Having a fast internet connection depends on what you use the internet for at home, how many devices are using the internet at the same time, and how many Mbps you have from your service provider. As a result of the COVID-19 virus stay-at-home advisory, families are using their internet more than usual for information, schoolwork, working from home, entertainment and more. We wanted to share with you things you can do to make sure you’re getting as much capacity from your Internet connection as possible.

Things you can do to make sure you’re getting as much speed as you can:

-              Update your router. Older routers are often not made to handle higher speeds. It might max out at a lower speed resulting in blocking the bandwidth that could be distributed throughout your home.

-              Move your router to a central location in your home. Your routers radio signal doesn't just broadcast in one direction. Instead, it's more like ripples in water. If you've placed your router in a far corner of your home, you're most likely reducing your usable coverage and capacity.

-              It might be the device you’re using. Older devices are not designed to handle higher speeds. The best way to test if the problem is your device or your router is to directly connect a newer device to your router using an ethernet cable and test the speed. If you are getting close to your full speed on the newer device, but not on your older device, the problem is most likely the age of your older device. If neither device is reaching full speed, it is probably your router.

Keep in mind that not all routers are created equal. Your router signal needs to sync with your modem connection. And your modem and router need to be able to handle the speed you are paying for. For example, if your internet is provided through a Coax cable, your router needs to be compatible with a Coax connection—and if you’ve purchased a 1 Gig plan, your equipment needs to be Gig-capable.

If you determine you need to replace your router, All West offers up to 2 Plume SuperPods at $9.95/mo.  To ensure you get full-strength, uninterrupted connectivity where and when you need it.

What is Plume

Plume is a cloud-based system that provides you with full-strength, uninterrupted connectivity where and when you need it. The Plume app delivers an enhanced experience through custom guest access, parental controls, and AI Security™ for added protection. SuperPods™ are beautiful, small and plug straight into the wall.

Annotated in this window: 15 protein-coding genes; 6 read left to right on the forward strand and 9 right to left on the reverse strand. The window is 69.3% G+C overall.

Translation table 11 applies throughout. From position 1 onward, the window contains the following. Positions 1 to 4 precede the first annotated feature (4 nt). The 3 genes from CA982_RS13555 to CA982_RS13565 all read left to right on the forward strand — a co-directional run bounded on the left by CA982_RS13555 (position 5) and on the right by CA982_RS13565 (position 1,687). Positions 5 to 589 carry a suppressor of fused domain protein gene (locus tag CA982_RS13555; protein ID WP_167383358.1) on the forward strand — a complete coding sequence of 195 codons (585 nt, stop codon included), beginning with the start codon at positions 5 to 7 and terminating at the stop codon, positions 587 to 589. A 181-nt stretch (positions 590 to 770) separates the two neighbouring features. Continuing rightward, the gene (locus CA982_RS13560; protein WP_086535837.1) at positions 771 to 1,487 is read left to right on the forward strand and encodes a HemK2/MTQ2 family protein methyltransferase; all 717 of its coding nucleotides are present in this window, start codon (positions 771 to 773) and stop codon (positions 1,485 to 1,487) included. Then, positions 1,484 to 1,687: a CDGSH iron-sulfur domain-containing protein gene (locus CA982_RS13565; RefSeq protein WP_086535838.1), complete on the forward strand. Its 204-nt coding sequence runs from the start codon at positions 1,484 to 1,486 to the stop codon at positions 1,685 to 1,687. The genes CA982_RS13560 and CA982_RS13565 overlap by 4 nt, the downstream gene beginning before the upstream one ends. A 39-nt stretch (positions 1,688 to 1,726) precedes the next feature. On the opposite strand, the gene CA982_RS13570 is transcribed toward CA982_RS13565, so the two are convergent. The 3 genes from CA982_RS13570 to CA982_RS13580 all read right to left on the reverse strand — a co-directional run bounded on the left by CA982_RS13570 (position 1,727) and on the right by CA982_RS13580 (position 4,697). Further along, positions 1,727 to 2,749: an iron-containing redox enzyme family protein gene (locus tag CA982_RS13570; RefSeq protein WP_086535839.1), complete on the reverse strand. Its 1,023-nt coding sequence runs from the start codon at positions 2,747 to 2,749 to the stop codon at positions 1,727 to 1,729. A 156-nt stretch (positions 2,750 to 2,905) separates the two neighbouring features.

Why you may need to upgrade your speed

The best download speeds and upload speeds for you depend on how you use the internet at home.

Let’s first look at your connection as if it were a water pipe. When it’s just you at home, you normally have enough water moving through the pipe.  However, if all your faucets are on at the same time, you may see less water pressure than usual.

The same thing happens with your wi-fi speed. When the whole family is home, your wi-fi gets divided between all the devices connected to your router resulting in a slower connection.

For example, let’s say you have a family of four, and nine devices split between them that include phones, laptops, iPads, and Smart TVs. When everyone is home at least six devices are being used at once for school, streaming TV, surfing the web and gaming. When you have that many devices in use, you need enough bandwidth to support them all. 25 Mbps distributed six ways is about 4 Mbps allocated to each device. Just doing schoolwork on a laptop could use up to 25 Mbps, resulting in very slow internet. The more internet-connected devices you use, the more your speed is distributed amongst them.

Upload speeds vs. Download speeds

Internet speeds are measured by how much data your internet connection can transfer per second, which is measured in megabits of data per second (Mbps). The number you see in Mbps measures the rate at which a provider delivers internet data to and from your home.

Download speed refers to how many Mbps it takes to download data from a server in the form of images, videos, text and more. Activities such as listening to music on Spotify, downloading large files or streaming tv on All West.tv all require you to download data.

Upload speed refers to how many Mbps you can send data from your internet connected device or server to another. Sending emails, posting photos or videos on social media and video calling a friend all require you to upload data.

When you purchase internet speed, it’s an up to speed. Meaning if you bought 100 Mbps you can get up to that speed. Different wired connections (Fiber, Coax, or DSL) give you different up to speeds. For example, 100 Mbps on a Coax connection will give you up to 100 Mbps download speed and up to 10 Mbps upload speed. Whereas Fiber is symmetrical, giving you equal upload and download speeds.

If your internet plan doesn’t support the amount of data you are uploading or downloading, your internet may slow down. So the next time you’re using your internet connected device and it slows down, it may not be your internet provider but the upload and download speed of your internet plan.

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